The long wait appears to have ended with the European Commission finally giving the clearance for Czech renewables power support.
The support has long been a cause for dispute between the Ministry of Industry and Trade which is responsible for paying the support, and the Czech Energy Regulatory Office (ERÚ), which has been threatening to block it as illegal aid.
At stake was 40 billion crowns due to be paid to renewable energy producers, overwhelming those in the solar power sector, for next year. Companies, many who took out loans to cover the costs of their installations, threatened that they would go to the wall if the cash was not forthcoming or blocked for a considerable length of time.
The clearance was publicized by the ministry on Wednesday. One condition from Brussels appears to be that the support be paid out by the energy regulator, though that should not be a barrier in itself. The regulator has said it will wait for official notification from the European Commission before it starts taking steps that would result in the payments being made.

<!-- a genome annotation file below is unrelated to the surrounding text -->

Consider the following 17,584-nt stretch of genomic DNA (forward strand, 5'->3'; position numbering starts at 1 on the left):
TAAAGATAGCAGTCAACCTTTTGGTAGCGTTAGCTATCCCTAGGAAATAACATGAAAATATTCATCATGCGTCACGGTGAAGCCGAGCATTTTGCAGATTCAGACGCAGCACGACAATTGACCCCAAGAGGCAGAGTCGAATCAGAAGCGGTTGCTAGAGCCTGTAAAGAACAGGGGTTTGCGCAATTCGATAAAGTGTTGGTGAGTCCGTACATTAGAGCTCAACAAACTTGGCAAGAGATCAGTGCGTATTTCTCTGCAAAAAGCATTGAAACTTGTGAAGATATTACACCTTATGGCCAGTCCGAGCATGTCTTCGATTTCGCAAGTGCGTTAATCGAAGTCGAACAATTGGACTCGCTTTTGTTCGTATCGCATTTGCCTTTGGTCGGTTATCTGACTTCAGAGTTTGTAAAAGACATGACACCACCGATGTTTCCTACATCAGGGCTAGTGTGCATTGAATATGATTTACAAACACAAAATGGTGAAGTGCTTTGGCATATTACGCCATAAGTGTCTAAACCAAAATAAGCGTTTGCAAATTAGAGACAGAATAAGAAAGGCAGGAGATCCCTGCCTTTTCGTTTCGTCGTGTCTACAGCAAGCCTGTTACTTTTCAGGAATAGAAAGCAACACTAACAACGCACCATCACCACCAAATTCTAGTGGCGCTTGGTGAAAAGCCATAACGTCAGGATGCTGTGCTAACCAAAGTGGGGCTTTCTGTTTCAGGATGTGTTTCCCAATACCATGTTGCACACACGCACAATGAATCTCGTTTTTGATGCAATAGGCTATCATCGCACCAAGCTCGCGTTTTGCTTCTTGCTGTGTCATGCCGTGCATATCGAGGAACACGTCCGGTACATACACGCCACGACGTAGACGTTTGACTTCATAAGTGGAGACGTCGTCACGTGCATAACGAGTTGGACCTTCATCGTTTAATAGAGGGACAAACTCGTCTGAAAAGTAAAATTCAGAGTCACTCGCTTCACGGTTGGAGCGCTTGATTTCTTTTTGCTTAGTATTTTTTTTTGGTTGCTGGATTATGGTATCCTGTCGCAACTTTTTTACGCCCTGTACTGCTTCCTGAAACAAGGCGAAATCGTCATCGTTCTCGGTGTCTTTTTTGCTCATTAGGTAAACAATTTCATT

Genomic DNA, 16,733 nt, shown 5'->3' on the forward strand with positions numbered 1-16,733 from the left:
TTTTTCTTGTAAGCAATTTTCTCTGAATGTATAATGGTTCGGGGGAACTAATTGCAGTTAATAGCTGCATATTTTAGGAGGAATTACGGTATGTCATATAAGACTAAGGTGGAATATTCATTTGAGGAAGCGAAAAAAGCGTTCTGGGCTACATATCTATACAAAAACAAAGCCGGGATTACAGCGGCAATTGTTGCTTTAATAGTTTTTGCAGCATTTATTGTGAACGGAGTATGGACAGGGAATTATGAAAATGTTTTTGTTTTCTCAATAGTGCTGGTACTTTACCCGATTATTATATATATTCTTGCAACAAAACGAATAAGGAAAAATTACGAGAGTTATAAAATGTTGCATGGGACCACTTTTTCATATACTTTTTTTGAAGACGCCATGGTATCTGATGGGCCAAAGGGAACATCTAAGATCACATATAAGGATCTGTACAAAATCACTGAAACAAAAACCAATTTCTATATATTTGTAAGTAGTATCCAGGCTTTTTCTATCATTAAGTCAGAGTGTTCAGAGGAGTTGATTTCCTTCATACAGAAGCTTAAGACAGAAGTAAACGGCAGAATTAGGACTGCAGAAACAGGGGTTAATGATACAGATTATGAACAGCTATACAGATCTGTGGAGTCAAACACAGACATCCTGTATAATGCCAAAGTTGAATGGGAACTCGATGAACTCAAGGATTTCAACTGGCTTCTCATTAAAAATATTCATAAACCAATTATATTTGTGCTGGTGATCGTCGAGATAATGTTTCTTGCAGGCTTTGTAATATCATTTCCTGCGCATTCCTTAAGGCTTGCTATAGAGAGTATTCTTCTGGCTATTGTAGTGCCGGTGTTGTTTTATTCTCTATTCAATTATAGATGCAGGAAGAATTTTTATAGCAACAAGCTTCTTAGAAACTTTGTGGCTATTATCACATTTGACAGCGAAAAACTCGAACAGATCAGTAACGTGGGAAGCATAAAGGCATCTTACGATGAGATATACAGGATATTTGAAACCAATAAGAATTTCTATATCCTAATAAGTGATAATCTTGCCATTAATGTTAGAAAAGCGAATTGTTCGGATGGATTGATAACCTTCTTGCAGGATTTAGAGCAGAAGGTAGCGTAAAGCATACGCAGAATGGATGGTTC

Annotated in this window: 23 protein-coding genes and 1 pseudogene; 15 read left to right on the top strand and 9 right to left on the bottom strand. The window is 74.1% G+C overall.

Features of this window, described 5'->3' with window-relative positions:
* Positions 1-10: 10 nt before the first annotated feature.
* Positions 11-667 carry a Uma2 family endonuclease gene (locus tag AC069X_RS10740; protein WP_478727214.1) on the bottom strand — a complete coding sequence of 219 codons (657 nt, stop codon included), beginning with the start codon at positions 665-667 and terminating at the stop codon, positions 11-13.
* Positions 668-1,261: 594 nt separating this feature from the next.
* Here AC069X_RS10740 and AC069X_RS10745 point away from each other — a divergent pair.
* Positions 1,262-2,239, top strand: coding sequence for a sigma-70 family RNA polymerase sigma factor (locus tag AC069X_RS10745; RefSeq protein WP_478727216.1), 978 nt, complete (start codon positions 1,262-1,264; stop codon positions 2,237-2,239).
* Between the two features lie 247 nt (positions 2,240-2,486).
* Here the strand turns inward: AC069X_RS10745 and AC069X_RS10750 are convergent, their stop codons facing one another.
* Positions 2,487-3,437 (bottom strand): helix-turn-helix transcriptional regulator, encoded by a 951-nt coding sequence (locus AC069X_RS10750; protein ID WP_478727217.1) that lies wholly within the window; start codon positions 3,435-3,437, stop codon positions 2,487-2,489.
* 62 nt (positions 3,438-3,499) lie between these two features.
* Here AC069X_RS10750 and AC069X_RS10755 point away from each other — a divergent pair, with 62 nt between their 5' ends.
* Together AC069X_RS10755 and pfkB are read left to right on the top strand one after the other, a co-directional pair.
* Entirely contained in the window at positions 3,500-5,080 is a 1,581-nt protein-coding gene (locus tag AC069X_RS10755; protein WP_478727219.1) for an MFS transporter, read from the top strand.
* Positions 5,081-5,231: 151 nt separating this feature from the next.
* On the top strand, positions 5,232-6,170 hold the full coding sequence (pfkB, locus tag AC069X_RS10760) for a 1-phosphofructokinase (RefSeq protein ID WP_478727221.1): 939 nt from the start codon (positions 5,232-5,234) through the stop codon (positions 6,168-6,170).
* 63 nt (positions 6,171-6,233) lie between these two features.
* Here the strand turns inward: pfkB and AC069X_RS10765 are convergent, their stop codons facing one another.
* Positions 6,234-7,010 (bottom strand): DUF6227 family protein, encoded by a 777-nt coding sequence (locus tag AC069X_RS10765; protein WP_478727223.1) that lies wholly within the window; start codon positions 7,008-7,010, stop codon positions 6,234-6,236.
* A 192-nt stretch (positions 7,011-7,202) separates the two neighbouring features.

Last year a similar stand- off occurred between the ministry and regulator. That was only solved when the then deputy head of the regulator profited from the temporary absence of chairwoman Alena Vitásková and pushed through the payments. He was later sacked for his pains.
Vitásková has long maintained that aspects of Czech support for renewables are dubious and open to question under EU fair competition rules. The Czech framework for support for renewables offered extremely attractive incentives in the form of a guaranteed long term return from facilities. The mechanism was not easily altered meaning that solar power producers were offered a bonanza situation when their costs, essentially solar power panels mostly produced in China, sharply dropped in price.
The cost of Czech renewables power support rocketed from 1.1 billion crowns in 2006 to stand at 43.51 billion in 2015. The total amount over the period comes to 205 billion crowns. It mostly focused on solar power, with some wind and cogeneration heat and power production thrown in.
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